Graphics card manufacturer Nvidia has been attempting to buy chip designer Arm for almost a year now. After months of rumours, Team Green revealed that it would be buying the British-based chip company for $40 billion. Unfortunately, for them, the deal is not going smoothly.
As the $40 billion deal plans to combine two of the world's largest computer chip companies, antitrust regulators are getting involved. Currently, the United States, United Kingdom and China are scrutinising the merger. However, the UK is getting particularly fierce.
UK CMA investigates Nvidia Arm deal
Starting last week, the UK’s Competition and Markets Authority has recommended a Level 2 investigation into the deal. The CMA claims that the gigantic merge of Nvidia and Arm has significant competition concerns.
In a press release, CMA Chief Executive Andrea Coscelli explained why the regulator is pursuing the merger:
“We’re concerned that NVIDIA controlling Arm could create real problems for NVIDIA’s rivals by limiting their access to key technologies, and ultimately stifling innovation across a number of important and growing markets. This could end up with consumers missing out on new products, or prices going up.”
Why this deal could be dangerous
A summary of the ongoing report states that the “Merger would afford the merged business a significant degree of control” over chip manufacturing. Essentially, the buyout could result in an monopoly state over the computer chip industry, an in incredibly lucrative industry.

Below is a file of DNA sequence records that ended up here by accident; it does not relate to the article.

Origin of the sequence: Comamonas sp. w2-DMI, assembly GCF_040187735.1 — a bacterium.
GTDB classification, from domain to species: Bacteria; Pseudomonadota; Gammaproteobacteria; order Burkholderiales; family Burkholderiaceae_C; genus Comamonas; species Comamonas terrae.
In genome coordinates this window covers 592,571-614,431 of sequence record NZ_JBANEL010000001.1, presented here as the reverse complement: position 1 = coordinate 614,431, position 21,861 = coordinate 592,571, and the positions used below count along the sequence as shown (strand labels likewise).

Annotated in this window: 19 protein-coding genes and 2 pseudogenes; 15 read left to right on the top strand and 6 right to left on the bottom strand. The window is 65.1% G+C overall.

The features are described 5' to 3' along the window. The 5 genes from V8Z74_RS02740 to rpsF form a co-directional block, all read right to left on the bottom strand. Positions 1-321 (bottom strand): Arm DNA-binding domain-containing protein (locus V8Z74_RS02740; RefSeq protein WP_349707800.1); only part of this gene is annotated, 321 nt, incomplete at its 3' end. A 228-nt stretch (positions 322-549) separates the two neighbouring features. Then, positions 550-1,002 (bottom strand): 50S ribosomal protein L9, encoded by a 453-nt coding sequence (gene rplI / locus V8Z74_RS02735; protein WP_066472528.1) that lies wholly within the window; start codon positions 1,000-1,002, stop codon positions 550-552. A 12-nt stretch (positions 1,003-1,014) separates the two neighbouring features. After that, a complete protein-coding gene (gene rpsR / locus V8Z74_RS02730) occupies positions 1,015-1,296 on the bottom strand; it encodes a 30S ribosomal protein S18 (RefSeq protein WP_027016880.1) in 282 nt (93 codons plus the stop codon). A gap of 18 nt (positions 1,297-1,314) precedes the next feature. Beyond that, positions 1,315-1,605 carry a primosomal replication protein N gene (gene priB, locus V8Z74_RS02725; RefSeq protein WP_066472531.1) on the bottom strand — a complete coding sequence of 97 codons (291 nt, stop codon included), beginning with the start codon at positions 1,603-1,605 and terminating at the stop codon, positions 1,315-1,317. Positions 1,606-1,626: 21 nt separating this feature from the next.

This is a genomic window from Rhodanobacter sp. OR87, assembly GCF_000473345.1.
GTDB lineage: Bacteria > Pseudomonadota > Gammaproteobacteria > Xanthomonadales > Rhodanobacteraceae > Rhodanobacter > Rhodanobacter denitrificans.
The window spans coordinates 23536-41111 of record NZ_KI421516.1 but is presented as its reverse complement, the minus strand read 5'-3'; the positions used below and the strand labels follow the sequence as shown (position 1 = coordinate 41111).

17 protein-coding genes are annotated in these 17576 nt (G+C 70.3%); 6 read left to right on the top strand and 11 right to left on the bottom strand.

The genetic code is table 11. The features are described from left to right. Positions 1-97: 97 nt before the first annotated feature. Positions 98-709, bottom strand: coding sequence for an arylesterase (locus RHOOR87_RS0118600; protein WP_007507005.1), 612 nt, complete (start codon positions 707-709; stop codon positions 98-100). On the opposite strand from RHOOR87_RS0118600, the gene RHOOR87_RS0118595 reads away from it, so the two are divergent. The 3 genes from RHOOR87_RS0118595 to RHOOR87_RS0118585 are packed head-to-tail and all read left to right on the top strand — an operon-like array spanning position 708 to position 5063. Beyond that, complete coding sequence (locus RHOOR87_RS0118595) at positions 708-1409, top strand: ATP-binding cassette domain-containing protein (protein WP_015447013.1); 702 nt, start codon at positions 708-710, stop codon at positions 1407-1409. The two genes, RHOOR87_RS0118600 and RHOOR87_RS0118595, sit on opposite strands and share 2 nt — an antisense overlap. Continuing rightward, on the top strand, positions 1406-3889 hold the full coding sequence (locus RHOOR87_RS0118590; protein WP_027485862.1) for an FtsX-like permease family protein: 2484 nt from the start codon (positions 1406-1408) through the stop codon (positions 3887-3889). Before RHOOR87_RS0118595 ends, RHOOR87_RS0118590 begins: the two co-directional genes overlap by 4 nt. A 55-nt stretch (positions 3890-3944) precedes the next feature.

Additionally, the report lists the following reasons as to why the Merger would be bad for competition:
- The CMA received a substantial number of detailed and reasoned submissions from customers and competitors raising concerns in numerous markets. After careful examination, the CMA found significant competition concerns associated with the merged business’ ability and incentive to harm the competitiveness of NVIDIA’s rivals.
- The CMA found significant competition concerns as a result of the effect of such foreclosure in the supply of CPUs, interconnect products, GPUs, and SoCs across several global markets, spanning the datacentre, internet-of-things, automotive and gaming console applications.
Nvidia has a deadline
Nvidia does have a timeline in which this massive $40 billion deal must be completed by. In a report by The Verge, it's revealed that the company has until next year to complete the real. If Nvidia is unable to merge the two companies by then, the deal is off.
Clearing one regulatory body might be an attainable goal, but Team Green has three huge forces after them. It’s possible the deal could clear, but should it?